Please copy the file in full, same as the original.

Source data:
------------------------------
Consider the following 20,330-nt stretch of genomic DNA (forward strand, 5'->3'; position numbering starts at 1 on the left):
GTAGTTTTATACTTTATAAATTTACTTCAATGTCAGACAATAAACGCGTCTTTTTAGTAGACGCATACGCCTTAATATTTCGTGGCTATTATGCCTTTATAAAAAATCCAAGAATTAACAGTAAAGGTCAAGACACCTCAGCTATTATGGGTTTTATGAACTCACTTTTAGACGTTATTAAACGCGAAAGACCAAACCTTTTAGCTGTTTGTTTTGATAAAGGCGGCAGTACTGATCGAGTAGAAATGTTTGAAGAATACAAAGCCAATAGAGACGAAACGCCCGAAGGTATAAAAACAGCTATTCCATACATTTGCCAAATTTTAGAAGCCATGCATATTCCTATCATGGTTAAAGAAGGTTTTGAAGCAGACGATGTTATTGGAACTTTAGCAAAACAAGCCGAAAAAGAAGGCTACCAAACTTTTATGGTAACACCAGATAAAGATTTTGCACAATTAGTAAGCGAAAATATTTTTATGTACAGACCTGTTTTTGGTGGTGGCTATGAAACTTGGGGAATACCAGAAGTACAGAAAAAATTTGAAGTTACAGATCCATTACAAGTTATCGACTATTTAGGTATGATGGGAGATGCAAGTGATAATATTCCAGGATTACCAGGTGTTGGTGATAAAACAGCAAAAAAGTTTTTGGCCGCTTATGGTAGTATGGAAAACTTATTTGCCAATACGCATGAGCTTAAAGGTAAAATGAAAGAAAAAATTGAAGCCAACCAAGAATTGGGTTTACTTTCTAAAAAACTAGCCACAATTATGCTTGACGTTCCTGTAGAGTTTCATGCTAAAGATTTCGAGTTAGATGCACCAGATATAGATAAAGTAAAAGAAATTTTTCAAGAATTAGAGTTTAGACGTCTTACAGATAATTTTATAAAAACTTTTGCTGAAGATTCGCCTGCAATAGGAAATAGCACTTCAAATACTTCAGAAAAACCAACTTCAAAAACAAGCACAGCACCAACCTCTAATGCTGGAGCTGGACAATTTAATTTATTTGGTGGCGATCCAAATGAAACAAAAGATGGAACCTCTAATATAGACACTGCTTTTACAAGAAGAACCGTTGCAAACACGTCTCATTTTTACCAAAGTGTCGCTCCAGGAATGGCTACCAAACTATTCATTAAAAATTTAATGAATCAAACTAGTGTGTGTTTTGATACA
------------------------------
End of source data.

Consider the following 20,330-nt stretch of genomic DNA (forward strand, 5'->3'; position numbering starts at 1 on the left):
GTAGTTTTATACTTTATAAATTTACTTCAATGTCAGACAATAAACGCGTCTTTTTAGTAGACGCATACGCCTTAATATTTCGTGGCTATTATGCCTTTATAAAAAATCCAAGAATTAACAGTAAAGGTCAAGACACCTCAGCTATTATGGGTTTTATGAACTCACTTTTAGACGTTATTAAACGCGAAAGACCAAACCTTTTAGCTGTTTGTTTTGATAAAGGCGGCAGTACTGATCGAGTAGAAATGTTTGAAGAATACAAAGCCAATAGAGACGAAACGCCCGAAGGTATAAAAACAGCTATTCCATACATTTGCCAAATTTTAGAAGCCATGCATATTCCTATCATGGTTAAAGAAGGTTTTGAAGCAGACGATGTTATTGGAACTTTAGCAAAACAAGCCGAAAAAGAAGGCTACCAAACTTTTATGGTAACACCAGATAAAGATTTTGCACAATTAGTAAGCGAAAATATTTTTATGTACAGACCTGTTTTTGGTGGTGGCTATGAAACTTGGGGAATACCAGAAGTACAGAAAAAATTTGAAGTTACAGATCCATTACAAGTTATCGACTATTTAGGTATGATGGGAGATGCAAGTGATAATATTCCAGGATTACCAGGTGTTGGTGATAAAACAGCAAAAAAGTTTTTGGCCGCTTATGGTAGTATGGAAAACTTATTTGCCAATACGCATGAGCTTAAAGGTAAAATGAAAGAAAAAATTGAAGCCAACCAAGAATTGGGTTTACTTTCTAAAAAACTAGCCACAATTATGCTTGACGTTCCTGTAGAGTTTCATGCTAAAGATTTCGAGTTAGATGCACCAGATATAGATAAAGTAAAAGAAATTTTTCAAGAATTAGAGTTTAGACGTCTTACAGATAATTTTATAAAAACTTTTGCTGAAGATTCGCCTGCAATAGGAAATAGCACTTCAAATACTTCAGAAAAACCAACTTCAAAAACAAGCACAGCACCAACCTCTAATGCTGGAGCTGGACAATTTAATTTATTTGGTGGCGATCCAAATGAAACAAAAGATGGAACCTCTAATATAGACACTGCTTTTACAAGAAGAACCGTTGCAAACACGTCTCATTTTTACCAAAGTGTCGCTCCAGGAATGGCTACCAAACTATTCATTAAAAATTTAATGAATCAAACTAGTGTGTGTTTTGATACA